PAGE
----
My Terms and Conditions
Any photo your purchase from me will and always remain the copyright of Jenny Potter.
Any client that purchase digital download photos and photos on Usb stick these are licensed photos and the copyright still remains with me.
Payment is required in full before any photo shoot. All photos taken by me are owned by me and are my copyright so if using these on Facebook or website my copyright details need to be included. You cannot buy out my copyright this is not for sale. See images below that show my copryight details so are being displayed correctly for facebook and other social media sites.
Any nursery/ toddler group who fail to inform parents of the costs of photo shoot and do not collect the money for the photo shoot before the photo shoot will be liable for the full cost of the photo shoot and will be invoiced for the photo shoot.
Failure to pay an invoice will result in further action and should it be necessary to take the client to a small claims court then this will be considered if the client fails to pay for the service/invoice in the agreed time or negotiate payment terms being extended which is agreed with the photographer Jenny Potter and confirmed in writing via a new invoice and amended payment deadline.
If if you are interested in licensing a music photo, fine art print for album, cover, merchandise, greeting cards and anything else a contract must be drawn up including the worldwide licensing terms for that photo. The photo will still be owned by me and will remain my copyright however you will have photo licencing rights to the terms of the contract drawn up for an agreed fee.
Legal action will be taken if photos are being used against the terms and conditions agreed upon booking. If photos are on Facebook or any other social media without my copyright details action will be taken.
for wedding photography a £400 deposit is required upon booking with the balance being paid in full at least 12 weeks before the wedding date.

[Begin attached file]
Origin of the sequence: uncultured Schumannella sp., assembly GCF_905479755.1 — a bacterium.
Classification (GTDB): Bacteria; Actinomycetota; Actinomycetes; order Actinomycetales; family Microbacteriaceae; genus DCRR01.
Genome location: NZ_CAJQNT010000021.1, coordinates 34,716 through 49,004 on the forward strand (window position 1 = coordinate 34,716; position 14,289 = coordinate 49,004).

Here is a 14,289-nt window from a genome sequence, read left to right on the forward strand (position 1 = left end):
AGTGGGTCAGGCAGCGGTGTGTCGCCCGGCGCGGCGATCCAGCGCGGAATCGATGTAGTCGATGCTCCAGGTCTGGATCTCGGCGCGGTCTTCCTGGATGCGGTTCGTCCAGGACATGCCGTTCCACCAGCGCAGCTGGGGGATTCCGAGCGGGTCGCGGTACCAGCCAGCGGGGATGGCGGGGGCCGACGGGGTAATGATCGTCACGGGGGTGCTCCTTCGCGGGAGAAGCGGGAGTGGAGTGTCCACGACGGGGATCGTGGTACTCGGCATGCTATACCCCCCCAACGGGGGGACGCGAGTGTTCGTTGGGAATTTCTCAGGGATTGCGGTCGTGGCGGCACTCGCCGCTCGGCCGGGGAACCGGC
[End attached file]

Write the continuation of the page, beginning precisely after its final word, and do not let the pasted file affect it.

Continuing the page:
Details about copyright
“Copyright” describes the rights given to creators for their literary and artistic works.
But we often don’t consider copyright when we look at our family photos, or go to get them copied. Even though it is so easy to copy an image—with scanners, photo-quality printers, and copy stations—it is still illegal.
Copyright is a property right.
Copyright is a property right.Just because you buy a print does not mean you have purchased the copyright.Under the Federal Copyright Act of 1976, photographs are protected by copyright from the moment of creation.Photographers have the exclusive right to reproduce their photographs (right to control the making of copies). CopyrightUnless you have permission from the photographer, you can’t copy, distribute (no scanning and sending them to others), publicly display (no putting them online), or create derivative works from photographs.A photographer can easily create over 20,000 separate pieces of intellectual property annually.Professional photographers are dependent on their ability to control the reproduction of the photographs they create.It affects their income and the livelihood of their families.Even small levels of infringement—copying a photo without permission—can have a devastating impact on a photographer’s ability to make a living.Copyright infringements—reproducing photos without permission—can result in civil and criminal penalties.